This is the ultimate guide on the internet to help those looking for a web hosting provider to fulfil one’s requirements regardless of its complexity. There are plenty of web hosting services available for your website, with shared web hosting being the most common option for a single website. However, other options exist if you have multiple websites, such as reseller web hosting, which allows you to keep all your websites on the same hosting account.
While there are free web hosting providers available (and they’ve been – together with website builders) extremely popular during the current lockdown), generally if you have more than just a hobby website it’s best to pay for a reliable and accountable service. Web hosting doesn’t have to be expensive either, as there are always cheap web hosting deals about. This especially applies if you have a more demanding website that requires more resources, as there are also plenty of cheap VPS deals about.
It’s also possible to choose which operating system you have on your server, such as Windows hosting or Linux hosting, although unless you need specific Windows Exchange functions then you’re probably best opting for Linux with a control panel.
Here, then, are the best web hosting services for your website.
The best web hosting provider right now overall in 2020 is Bluehost – we love its wide and useful set of features (not to mention its affordable price points), and this provider really excels when it comes to WordPress hosting in particular. HostGator is another great all-rounder on the market, delivering seriously impressive value for money, and offering a very well-featured basic plan.
Best web hosting services 2020 at a glance:
Web hosting: our must-know tips before you get started
We’ve reviewed (and re-reviewed) more than 100 web hosting providers – free and paid-for – so we know what makes the best website hosting service. From our experience, we believe these are the five key things to consider when selecting yours:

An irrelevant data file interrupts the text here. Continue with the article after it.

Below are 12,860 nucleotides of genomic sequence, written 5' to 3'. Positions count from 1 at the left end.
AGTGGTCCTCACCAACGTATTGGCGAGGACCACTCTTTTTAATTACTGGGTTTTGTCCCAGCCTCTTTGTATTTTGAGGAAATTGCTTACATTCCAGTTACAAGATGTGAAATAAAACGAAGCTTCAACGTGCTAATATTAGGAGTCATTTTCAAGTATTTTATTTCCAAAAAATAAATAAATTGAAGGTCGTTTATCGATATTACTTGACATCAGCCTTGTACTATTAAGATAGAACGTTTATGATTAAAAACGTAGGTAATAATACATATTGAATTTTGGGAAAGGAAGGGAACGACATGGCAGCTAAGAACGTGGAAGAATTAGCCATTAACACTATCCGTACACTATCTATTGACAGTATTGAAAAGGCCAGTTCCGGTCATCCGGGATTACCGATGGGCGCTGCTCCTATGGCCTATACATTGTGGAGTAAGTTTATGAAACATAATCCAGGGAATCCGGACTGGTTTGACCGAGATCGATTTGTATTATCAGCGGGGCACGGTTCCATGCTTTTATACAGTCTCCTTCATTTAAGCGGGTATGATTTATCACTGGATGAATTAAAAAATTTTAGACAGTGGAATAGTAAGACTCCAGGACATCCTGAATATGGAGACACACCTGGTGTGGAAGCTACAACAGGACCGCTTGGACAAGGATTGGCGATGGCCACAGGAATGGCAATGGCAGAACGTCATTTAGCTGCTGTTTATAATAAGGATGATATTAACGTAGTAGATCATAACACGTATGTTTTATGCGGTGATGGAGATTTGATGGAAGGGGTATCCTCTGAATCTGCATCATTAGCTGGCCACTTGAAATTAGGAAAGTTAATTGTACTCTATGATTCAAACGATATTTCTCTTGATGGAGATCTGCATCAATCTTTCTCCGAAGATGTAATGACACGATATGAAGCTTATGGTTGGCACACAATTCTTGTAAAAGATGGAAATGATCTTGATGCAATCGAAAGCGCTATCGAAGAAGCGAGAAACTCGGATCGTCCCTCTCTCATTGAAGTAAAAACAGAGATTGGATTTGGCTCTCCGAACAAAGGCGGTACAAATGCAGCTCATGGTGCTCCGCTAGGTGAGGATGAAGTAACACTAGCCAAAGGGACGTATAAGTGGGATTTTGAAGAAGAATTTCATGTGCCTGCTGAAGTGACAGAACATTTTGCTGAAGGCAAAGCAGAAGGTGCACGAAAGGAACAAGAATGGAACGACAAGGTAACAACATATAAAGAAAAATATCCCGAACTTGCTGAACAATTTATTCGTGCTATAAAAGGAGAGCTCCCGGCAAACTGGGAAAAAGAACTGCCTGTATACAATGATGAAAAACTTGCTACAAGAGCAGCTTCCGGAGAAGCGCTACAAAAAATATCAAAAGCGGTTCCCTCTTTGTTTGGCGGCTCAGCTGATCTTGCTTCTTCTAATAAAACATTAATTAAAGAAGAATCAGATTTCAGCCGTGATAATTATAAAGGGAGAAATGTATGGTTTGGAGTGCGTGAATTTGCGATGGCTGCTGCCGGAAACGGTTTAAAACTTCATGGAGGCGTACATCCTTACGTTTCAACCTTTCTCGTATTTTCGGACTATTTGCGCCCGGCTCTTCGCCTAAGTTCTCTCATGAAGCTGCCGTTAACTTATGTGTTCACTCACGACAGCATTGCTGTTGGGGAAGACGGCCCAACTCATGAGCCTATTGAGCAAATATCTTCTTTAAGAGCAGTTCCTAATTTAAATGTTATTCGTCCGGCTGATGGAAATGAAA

a. You almost always get what you paid for
If your website is primarily a hobby on the side then this shouldn’t matter as much. However, as an essential business tool, it’s often a false economy to go for the cheapest deal (or a free one) on offer.
b. Beware of pricing tricks
The overwhelming majority of web hosting vendors offer low prices at the beginning of their contracts, but jack up the pricing after the introductory period ends, which can be 24, 36 or even 60 months after signing up. Always look for the total cost of ownership.
c. Just how trustworthy is the provider?
Just about anyone can pretend to be a real web host and just be reselling someone else’s products. So, look to see how long they’ve been around, if they have a contact address, who owns them, are they making realistic promises on the website and so on. Google is your friend here.
d. Know your limits
How comfortable are you with creating your own website? Do you need external help to understand the numerous ramifications (including legal and commercial ones) that publishing one entails?
e. Consider website builders
You don’t need web hosting to get online, and website builders offer an interesting and compelling alternative. However, you can’t migrate your content easily if you want to leave because of their proprietary nature.